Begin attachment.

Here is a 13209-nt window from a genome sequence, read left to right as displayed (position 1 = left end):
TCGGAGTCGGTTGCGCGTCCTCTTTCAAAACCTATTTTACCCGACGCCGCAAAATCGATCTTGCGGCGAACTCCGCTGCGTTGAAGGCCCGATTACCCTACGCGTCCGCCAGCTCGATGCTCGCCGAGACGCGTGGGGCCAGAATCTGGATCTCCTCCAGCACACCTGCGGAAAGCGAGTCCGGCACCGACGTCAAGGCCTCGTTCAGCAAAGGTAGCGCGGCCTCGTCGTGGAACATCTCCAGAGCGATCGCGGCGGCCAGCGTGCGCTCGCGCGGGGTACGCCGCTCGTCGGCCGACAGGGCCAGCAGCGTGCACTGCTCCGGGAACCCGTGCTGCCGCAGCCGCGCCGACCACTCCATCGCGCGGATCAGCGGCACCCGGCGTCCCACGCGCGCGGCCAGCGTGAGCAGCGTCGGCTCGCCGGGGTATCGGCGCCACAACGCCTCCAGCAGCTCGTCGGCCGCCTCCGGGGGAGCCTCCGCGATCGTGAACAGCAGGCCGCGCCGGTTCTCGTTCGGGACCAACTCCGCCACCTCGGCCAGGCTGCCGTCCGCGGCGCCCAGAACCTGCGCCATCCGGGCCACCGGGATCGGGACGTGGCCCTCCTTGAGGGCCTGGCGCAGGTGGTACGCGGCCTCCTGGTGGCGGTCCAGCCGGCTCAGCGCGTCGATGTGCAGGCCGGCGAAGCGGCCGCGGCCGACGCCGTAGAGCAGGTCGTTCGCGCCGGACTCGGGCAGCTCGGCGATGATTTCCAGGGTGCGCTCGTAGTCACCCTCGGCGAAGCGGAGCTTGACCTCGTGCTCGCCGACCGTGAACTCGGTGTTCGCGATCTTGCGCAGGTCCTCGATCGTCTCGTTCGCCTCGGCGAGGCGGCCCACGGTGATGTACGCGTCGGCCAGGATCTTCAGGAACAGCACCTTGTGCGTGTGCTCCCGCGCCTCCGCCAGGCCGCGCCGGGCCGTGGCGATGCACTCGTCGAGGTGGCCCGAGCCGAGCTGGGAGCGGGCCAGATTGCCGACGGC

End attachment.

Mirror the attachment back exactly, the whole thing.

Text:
Here is a 13209-nt window from a genome sequence, read left to right as displayed (position 1 = left end):
TCGGAGTCGGTTGCGCGTCCTCTTTCAAAACCTATTTTACCCGACGCCGCAAAATCGATCTTGCGGCGAACTCCGCTGCGTTGAAGGCCCGATTACCCTACGCGTCCGCCAGCTCGATGCTCGCCGAGACGCGTGGGGCCAGAATCTGGATCTCCTCCAGCACACCTGCGGAAAGCGAGTCCGGCACCGACGTCAAGGCCTCGTTCAGCAAAGGTAGCGCGGCCTCGTCGTGGAACATCTCCAGAGCGATCGCGGCGGCCAGCGTGCGCTCGCGCGGGGTACGCCGCTCGTCGGCCGACAGGGCCAGCAGCGTGCACTGCTCCGGGAACCCGTGCTGCCGCAGCCGCGCCGACCACTCCATCGCGCGGATCAGCGGCACCCGGCGTCCCACGCGCGCGGCCAGCGTGAGCAGCGTCGGCTCGCCGGGGTATCGGCGCCACAACGCCTCCAGCAGCTCGTCGGCCGCCTCCGGGGGAGCCTCCGCGATCGTGAACAGCAGGCCGCGCCGGTTCTCGTTCGGGACCAACTCCGCCACCTCGGCCAGGCTGCCGTCCGCGGCGCCCAGAACCTGCGCCATCCGGGCCACCGGGATCGGGACGTGGCCCTCCTTGAGGGCCTGGCGCAGGTGGTACGCGGCCTCCTGGTGGCGGTCCAGCCGGCTCAGCGCGTCGATGTGCAGGCCGGCGAAGCGGCCGCGGCCGACGCCGTAGAGCAGGTCGTTCGCGCCGGACTCGGGCAGCTCGGCGATGATTTCCAGGGTGCGCTCGTAGTCACCCTCGGCGAAGCGGAGCTTGACCTCGTGCTCGCCGACCGTGAACTCGGTGTTCGCGATCTTGCGCAGGTCCTCGATCGTCTCGTTCGCCTCGGCGAGGCGGCCCACGGTGATGTACGCGTCGGCCAGGATCTTCAGGAACAGCACCTTGTGCGTGTGCTCCCGCGCCTCCGCCAGGCCGCGCCGGGCCGTGGCGATGCACTCGTCGAGGTGGCCCGAGCCGAGCTGGGAGCGGGCCAGATTGCCGACGGC